Below is a picture of the double VCA that I built on April 25th and 26th of 2020 from the same schematic and layout. These VCA's work like a charm! They are so handy to have, I use them a lot in patches as a sort of Gate to let audio through when there's a signal on the ADSR input.. When the ADSR potmeter is turned fully open (clockwise) the output signal will have the same strength as the input signal. Of course this is also influenced by the type of control voltage you feed it. 
With the double VCA I wired up the inputs in such a way that when there is no connection made to input 2, that input gets the same signal as is present on input 1. So with one input you get two outputs. As soon as a patch cable is connected to input 2 that connection with input 1 is broken (by the socket switch of input 2) and the VCA's work as two independent VCA's.


A look behind the panel:




Troubleshooting:
If, after building this VCA, you have trouble with noise, especially at low volume levels, then you most probably need to replace the opamp you're using. I've had people contact me about this and it turned out the opamp was the cause. An other cause of excessive noise has been bad soldering joints. So make sure your solder connections are good. 
Like I said, I built 3 of these and they all work fine and are absolutely quiet.

Here's an oscilloscope picture of how the VCA lets through audio (the yellow waveform) only when it gets the Control Voltage from the ADSR (the blue line). You can see how the amplitude of the audio closely follows the amplitude of the CV from the Envelope Generator (ADSR):



Okay, that's it for now. Any questions? Put them in the comments below and I will answer them asap. You can also post questions in the new Facebook Group for this website.

22 comments:

  1. Hey Eddy, hat schon jemand die April 2020 Version gebaut mittlerweile?
    Hey Eddy, has someone already built the April 2020 version?

    Greetjes THOGRE

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    1. I've deleted that layout as of today. I'm not comfortable posting things that aren't verified.

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  2. Hi Eddy
    Will it be alright to use a 22uF on the out put instead of 10uF as I have an abundance of 22uF and no 10uF.

    Thanks

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  3. would this work with 2n3904 instead of the BC547?
    they seem similar to me.

    thanks

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    1. It might work but the 2N transistors have a lower Hfe or amplification factor which might have an influence on the working of the VCA. My advise would be to set it up on a breadboard first and test it with 2N transistors.

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  4. Thank you for the fast response.

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  5. hey eddy!
    i built this vca and it’s working! Thank you for that! But when i turn either GAIN or CV LEVEL up just a little bit it instantly jumps to max amount. i bet you have an idea what causes my problem! Please! Schöne Grüße, Matthäus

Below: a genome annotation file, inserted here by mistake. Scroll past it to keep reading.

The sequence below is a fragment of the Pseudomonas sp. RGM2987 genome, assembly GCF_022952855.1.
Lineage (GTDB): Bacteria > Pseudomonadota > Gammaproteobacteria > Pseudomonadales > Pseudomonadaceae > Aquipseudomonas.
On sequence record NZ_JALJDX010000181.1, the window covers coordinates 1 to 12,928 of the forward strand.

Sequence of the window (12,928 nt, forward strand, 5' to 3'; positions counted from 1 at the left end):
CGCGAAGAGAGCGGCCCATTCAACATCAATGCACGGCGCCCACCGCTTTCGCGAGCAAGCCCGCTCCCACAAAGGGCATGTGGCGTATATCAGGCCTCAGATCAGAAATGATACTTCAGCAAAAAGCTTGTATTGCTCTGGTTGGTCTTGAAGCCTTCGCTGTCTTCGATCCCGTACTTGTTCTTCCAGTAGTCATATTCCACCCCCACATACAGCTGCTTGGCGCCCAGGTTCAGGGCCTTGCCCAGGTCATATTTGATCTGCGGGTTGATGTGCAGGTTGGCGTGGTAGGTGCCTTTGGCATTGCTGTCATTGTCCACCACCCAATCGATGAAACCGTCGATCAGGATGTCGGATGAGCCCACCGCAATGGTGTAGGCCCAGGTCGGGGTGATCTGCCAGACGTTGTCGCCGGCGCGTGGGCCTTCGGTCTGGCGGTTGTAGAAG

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    1. I'm sorry, I don't. You'll have to check the layout and connections, compare them with the schematic and see if you can find the problem. Are you sure you tried to trim the initial level potmeter?

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  6. hey eddy, would any values change if it were to be used on 15v?

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  7. Thank you :)
    I will build it this week
    what software you using to draw your layouts?

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  8. Hi. Any idea why my adsr in is inverted? When adsr cv goes up audio goes down, when I run cv thru external inverter it works as it should.

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    1. That is weird. The CV input is connected to the inverting side of the opamp but that is as it should be. Have you experimented with the initial level trimmer?

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  9. Yes I've been scratching my head:) and checked everything at least three times over. I'll try that initial level trimmer once more.

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    1. If you can't get rid of it maybe you can put in an extra inverting opamp stage, but this shouldn't be happening. Have you checked that connections to the minus voltage rail are not going to ground instead?

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  10. I built this today, and I'm surprised I didn't destroy it... first time I plugged it in, something on the board lit up like an LED and let out smoke, lol. Turns out I had one resistor in the wrong hole. Surprisingly it didn't fry anything... moved the resistor into the right spot and now it works perfect. :)

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    1. LOL seems to be a forgiving circuit. Glad you got it working so fast.